• Independence of Sampling – This also assumes goalies compartmentalize game performances, opposed to some sort of lagged effect of a bad game leading to a higher probability of a bad game the next time out. In the playoffs, it certainly feels this way, because if you draw 2 – 3 bad games in a row, that’s usually the end of the season. However, in aggregate the last game has little effect on the current game. Even controlling for workload, a simple linear model found no effect for one game to another. Each season for the 16 starters looks pretty flat.
    On to the Next One

    However, this is still a little naive. Confidence, health, team play (with or without your best players) might mean some stretches are more favourable than others and have less relevance to the series or game at hand. Additionally, matching up against a single team might result in some otherwise minor details to be exploited, perhaps creating an even wider distribution of outcomes (to the frustration of all).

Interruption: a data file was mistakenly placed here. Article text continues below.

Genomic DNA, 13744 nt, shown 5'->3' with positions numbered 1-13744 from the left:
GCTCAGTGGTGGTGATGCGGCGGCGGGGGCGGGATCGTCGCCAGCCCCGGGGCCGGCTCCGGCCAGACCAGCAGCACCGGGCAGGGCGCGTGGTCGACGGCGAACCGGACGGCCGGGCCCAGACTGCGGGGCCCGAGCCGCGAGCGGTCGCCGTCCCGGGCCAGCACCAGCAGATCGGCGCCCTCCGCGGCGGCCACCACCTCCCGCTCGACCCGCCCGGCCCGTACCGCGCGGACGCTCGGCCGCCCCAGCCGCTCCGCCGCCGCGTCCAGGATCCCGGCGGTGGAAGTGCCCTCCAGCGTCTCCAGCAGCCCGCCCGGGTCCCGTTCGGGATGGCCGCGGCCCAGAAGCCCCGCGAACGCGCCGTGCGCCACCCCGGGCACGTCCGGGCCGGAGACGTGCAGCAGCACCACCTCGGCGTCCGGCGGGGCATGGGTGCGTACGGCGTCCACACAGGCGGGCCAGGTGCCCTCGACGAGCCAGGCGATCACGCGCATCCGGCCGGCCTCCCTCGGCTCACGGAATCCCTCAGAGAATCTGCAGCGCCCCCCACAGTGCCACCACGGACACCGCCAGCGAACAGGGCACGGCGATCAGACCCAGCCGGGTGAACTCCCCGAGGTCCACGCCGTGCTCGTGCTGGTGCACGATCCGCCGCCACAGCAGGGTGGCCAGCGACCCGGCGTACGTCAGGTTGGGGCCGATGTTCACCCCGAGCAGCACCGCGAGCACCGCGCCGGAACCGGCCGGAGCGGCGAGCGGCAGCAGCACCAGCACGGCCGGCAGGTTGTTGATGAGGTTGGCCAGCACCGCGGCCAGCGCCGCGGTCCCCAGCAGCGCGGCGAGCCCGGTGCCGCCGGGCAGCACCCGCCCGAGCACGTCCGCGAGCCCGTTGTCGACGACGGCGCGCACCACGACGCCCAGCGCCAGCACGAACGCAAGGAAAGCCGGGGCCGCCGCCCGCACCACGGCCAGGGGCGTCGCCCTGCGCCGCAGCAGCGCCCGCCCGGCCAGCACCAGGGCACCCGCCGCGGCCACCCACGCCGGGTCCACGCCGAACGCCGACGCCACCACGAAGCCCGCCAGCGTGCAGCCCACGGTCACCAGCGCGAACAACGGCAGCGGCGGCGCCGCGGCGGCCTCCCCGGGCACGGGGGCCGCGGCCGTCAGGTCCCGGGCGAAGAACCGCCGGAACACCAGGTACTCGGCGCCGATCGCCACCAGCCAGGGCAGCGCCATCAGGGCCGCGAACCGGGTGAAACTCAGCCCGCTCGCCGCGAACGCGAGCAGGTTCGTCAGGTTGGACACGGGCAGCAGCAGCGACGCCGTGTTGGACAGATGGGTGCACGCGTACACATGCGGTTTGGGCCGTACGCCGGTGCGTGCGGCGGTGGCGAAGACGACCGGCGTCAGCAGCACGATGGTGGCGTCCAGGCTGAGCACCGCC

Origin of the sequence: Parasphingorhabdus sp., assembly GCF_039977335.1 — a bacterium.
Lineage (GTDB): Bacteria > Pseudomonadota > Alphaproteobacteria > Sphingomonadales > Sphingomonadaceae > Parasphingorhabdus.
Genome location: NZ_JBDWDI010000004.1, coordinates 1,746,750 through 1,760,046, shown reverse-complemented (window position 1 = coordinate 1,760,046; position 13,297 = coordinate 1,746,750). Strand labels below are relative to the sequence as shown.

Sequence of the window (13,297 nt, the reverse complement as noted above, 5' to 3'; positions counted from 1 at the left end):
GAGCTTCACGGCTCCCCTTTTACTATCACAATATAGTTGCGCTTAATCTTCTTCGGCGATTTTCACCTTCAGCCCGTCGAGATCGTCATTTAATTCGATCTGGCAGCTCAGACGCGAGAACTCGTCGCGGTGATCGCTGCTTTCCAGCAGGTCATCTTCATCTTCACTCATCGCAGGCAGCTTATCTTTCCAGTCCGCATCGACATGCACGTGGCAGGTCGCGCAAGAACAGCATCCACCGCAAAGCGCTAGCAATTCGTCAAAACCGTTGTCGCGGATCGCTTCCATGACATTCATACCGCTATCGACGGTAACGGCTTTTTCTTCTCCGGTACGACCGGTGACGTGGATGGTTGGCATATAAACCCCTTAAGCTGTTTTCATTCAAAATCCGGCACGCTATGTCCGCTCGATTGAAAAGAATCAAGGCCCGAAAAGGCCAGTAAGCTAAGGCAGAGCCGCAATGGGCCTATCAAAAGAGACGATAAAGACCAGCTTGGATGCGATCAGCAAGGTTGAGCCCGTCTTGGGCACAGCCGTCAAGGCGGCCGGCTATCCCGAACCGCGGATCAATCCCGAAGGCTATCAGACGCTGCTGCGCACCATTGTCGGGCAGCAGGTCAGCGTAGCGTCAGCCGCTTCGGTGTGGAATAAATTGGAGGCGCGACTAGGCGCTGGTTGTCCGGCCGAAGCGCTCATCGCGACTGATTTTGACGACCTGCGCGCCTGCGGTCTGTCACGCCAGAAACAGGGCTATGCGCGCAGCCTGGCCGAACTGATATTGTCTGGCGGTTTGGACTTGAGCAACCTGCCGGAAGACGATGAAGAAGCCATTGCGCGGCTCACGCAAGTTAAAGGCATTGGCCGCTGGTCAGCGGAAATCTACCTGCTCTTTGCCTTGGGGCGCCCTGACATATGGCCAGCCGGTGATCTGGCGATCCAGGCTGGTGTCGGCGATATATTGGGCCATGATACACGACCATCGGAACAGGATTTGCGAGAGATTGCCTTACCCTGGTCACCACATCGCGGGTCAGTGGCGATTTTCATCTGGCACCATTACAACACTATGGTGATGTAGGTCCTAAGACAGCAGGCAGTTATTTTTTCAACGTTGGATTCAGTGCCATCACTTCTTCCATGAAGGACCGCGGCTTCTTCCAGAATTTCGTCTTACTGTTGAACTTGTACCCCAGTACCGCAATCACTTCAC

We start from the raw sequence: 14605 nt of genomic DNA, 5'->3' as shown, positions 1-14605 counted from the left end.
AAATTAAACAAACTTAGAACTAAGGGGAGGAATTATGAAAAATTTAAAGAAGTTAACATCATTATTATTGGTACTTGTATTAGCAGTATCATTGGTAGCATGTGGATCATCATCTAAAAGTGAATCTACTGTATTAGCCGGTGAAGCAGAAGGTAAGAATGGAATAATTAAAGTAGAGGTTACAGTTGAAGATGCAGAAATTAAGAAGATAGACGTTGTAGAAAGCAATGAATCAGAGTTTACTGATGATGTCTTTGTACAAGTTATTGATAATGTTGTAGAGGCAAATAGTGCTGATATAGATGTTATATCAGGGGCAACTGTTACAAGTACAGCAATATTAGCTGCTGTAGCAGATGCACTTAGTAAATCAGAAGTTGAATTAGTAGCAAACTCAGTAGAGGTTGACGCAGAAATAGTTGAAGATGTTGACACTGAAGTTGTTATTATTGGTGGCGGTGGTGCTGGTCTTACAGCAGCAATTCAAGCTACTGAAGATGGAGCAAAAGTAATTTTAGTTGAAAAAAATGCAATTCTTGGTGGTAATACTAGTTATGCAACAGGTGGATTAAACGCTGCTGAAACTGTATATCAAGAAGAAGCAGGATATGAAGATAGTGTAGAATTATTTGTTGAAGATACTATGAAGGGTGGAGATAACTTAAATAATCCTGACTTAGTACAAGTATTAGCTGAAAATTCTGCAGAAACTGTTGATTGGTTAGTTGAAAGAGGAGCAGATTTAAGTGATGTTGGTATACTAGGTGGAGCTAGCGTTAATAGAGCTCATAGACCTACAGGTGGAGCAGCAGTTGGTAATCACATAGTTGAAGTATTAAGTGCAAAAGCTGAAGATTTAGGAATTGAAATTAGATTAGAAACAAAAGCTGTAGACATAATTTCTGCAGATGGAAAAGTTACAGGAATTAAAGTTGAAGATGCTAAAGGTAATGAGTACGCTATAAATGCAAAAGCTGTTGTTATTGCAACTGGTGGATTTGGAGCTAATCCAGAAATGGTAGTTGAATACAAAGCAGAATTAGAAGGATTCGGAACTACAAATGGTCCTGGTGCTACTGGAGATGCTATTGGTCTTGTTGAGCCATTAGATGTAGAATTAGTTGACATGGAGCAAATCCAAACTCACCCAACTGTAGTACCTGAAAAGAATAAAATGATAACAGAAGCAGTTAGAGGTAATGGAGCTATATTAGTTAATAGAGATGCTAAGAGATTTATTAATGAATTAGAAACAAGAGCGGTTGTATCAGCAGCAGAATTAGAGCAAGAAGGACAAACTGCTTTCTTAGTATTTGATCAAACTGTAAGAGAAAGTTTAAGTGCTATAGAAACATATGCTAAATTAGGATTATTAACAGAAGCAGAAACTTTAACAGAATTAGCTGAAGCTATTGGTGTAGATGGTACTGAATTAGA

• The Playoffs and Regular Season are Comparable – Do teams really tighten up defensively in the playoffs? Do goalies generally step up and play better? Maybe, and if so it would be unwise to sample from regular season games, where shots were more likely to be dangerous due to pre-shot passing plays or screen, and the goalie hadn’t really locked in yet. While goals actually do come a little harder in the playoffs (about 1 less goal than expected per 380 shots, or about 12 games), some of this is because the remaining goalies are, almost by definition, getting good results. Comparing goalie-season’s regular season results to playoff results, there’s generally no lift from regular season performance to playoffs, but stronger goalies are likely make it a little further.